• Mother and child in library, Brain City Berlin

    From “Zoo School” to “Maternity Protection”: family-friendly universities

Juggling a degree course or teaching with the extra burden of the care of children or other family members is not an easy task. Both students and instructors have known this for generations. Fortunately, a lot has changed at the Brain City's universities over the decades. Family-friendliness is now firmly anchored in the curriculum and examination regulations of Berlin's universities and colleges and there's quite a diverse range of advice and support available. One committed example can be found at the Hochschule für Wirtschaft und Recht Berlin (HWR Berlin). It was one of several Berlin universities to be certified  “family-friendly university” in mid-June. 

"A lot has happened since I started as a professor at the university 19 years ago," says Dr. Madeleine Janke, Professor of Business Accounting and Head of the Franco-German International Management course at the Hochschule für Wirtschaft und Recht Berlin (HWR Berlin). “At the time, I was one of the few female professors with children at HWR Berlin. And the focus at the universities was not nearly as family-friendly as it is today.”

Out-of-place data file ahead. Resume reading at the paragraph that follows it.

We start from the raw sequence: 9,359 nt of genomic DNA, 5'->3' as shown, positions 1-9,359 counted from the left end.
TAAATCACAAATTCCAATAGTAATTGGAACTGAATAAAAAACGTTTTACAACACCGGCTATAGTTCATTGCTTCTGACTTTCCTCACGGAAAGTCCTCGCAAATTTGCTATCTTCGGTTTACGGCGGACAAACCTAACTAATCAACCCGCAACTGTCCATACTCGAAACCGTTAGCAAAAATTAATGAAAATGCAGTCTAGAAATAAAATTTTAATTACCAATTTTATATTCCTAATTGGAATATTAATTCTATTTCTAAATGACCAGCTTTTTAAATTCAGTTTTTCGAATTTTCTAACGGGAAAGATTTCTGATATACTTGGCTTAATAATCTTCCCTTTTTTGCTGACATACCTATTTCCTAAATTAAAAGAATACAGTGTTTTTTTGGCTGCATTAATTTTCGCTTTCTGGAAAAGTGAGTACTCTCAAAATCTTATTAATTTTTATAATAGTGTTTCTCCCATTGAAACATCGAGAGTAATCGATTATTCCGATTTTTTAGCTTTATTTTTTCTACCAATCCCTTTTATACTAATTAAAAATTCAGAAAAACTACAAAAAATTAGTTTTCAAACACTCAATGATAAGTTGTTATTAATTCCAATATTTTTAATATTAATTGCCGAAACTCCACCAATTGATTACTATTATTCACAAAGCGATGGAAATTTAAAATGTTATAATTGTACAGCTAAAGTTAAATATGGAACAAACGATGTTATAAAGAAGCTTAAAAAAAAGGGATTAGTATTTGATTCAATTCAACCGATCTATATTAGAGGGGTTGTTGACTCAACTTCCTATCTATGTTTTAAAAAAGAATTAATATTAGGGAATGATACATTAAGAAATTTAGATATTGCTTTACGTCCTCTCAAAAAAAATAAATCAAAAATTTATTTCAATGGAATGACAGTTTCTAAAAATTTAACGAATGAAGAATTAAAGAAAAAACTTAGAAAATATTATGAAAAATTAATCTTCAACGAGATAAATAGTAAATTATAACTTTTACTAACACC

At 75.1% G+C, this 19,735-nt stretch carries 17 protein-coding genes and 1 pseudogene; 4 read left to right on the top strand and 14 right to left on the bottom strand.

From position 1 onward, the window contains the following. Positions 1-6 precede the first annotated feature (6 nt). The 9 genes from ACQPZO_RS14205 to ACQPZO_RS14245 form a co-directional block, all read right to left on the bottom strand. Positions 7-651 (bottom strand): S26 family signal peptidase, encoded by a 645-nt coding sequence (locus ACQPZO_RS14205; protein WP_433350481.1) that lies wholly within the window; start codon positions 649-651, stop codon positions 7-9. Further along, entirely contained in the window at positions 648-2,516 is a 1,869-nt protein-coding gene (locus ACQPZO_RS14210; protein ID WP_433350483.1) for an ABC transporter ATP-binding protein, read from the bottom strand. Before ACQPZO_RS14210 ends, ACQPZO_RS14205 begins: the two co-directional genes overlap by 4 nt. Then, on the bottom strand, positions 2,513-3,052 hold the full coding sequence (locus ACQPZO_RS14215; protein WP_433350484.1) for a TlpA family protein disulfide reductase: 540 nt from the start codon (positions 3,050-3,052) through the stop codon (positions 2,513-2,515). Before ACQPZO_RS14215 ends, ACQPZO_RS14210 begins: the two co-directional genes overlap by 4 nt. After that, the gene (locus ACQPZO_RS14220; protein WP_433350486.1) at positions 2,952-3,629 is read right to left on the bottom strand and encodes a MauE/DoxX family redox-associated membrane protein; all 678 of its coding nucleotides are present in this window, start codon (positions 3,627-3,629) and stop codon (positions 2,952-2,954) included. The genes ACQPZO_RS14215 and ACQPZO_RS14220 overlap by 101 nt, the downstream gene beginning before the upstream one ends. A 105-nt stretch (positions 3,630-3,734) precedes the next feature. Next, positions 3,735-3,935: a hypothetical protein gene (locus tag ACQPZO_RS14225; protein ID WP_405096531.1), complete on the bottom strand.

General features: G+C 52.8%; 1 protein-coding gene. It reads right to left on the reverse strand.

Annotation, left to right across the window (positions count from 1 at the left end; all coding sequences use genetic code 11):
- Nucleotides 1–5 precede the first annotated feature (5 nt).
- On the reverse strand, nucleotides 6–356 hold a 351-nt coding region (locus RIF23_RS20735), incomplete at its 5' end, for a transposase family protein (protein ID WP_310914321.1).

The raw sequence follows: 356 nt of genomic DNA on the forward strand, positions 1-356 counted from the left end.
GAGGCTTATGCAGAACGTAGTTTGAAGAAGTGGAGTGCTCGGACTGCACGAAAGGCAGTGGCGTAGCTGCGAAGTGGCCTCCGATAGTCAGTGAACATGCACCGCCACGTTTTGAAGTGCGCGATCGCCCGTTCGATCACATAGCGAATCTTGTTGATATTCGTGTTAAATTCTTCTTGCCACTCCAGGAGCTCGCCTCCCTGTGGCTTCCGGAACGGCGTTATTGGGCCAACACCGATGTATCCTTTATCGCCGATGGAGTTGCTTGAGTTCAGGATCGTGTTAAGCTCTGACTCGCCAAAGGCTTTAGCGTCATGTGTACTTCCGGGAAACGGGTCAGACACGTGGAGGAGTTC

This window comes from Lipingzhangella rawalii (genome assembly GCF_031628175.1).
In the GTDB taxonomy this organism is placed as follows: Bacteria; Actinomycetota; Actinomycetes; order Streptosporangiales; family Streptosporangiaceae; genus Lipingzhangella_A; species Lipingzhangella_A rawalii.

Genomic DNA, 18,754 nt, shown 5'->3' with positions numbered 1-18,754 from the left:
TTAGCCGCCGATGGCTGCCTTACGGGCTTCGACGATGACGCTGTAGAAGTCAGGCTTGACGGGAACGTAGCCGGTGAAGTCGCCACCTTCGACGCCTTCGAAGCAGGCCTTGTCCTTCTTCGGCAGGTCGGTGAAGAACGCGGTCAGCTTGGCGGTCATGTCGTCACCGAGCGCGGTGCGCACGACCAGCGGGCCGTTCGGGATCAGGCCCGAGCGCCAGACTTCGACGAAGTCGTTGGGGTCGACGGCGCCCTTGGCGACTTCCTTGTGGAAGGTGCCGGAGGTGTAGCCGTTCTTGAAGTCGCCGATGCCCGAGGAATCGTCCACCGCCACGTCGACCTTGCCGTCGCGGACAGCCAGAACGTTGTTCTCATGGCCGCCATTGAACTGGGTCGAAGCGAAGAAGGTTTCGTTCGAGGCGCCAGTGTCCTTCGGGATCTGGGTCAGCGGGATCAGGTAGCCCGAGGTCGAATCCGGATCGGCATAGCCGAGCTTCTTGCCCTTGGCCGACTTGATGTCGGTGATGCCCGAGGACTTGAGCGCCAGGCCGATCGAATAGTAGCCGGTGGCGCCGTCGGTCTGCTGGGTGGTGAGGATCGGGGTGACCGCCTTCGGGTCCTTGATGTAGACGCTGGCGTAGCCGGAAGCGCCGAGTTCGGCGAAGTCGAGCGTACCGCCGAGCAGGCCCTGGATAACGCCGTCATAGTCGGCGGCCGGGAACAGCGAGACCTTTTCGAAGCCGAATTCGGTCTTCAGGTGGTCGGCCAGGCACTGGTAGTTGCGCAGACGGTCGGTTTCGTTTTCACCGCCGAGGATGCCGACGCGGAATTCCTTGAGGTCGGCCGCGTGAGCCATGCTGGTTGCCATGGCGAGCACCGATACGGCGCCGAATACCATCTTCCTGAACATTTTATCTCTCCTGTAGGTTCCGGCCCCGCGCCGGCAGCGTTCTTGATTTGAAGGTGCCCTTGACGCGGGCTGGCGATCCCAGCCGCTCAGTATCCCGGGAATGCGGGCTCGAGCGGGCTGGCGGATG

Combine teaching and research or studying for a degree course with the care of children or family members still remains a challenge that demands management skills and strong nerves from those affected. When Janke got her start, it was hardly to handle. “I probably wouldn't have been able to do it without the dedicated support of my family,” she recalls. 

In the meantime, the mother of three is making selective use of the care programmes offered by HWR Berlin. As a working mother, she also benefits from other family-friendly measures at the university. These include, for example, flexible scheduling of appointments and converting classes into online seminars during this time of crisis, so that students can continue their learning without too any obstacles. 

The ways that HWR Berlin supports family-friendly conditions for working and study conditions are extremely diverse. They range from individual advice and consultation hours to childcare at the two locations in Schöneberg and Lichtenberg to flexible working time options for university staff. For its family-friendly orientation, the HWR Berlin was once again certified as a 'family-friendly university' in audit results announced in mid-June. Other universities and colleges in Berlin also received the honourin 2020, including the Humboldt Universität zu Berlin (HU Berlin), the Freie Universität Berlin (FU Berlin), and the Technische Universität Berlin (TU Berlin). 

Prof. Dr. Andreas Zaby, President of HWR Berlin presents the certificate "audit family-friendly university" (© HWR Berlin/Sylke Schumann)

A family-friendly curriculum is essential today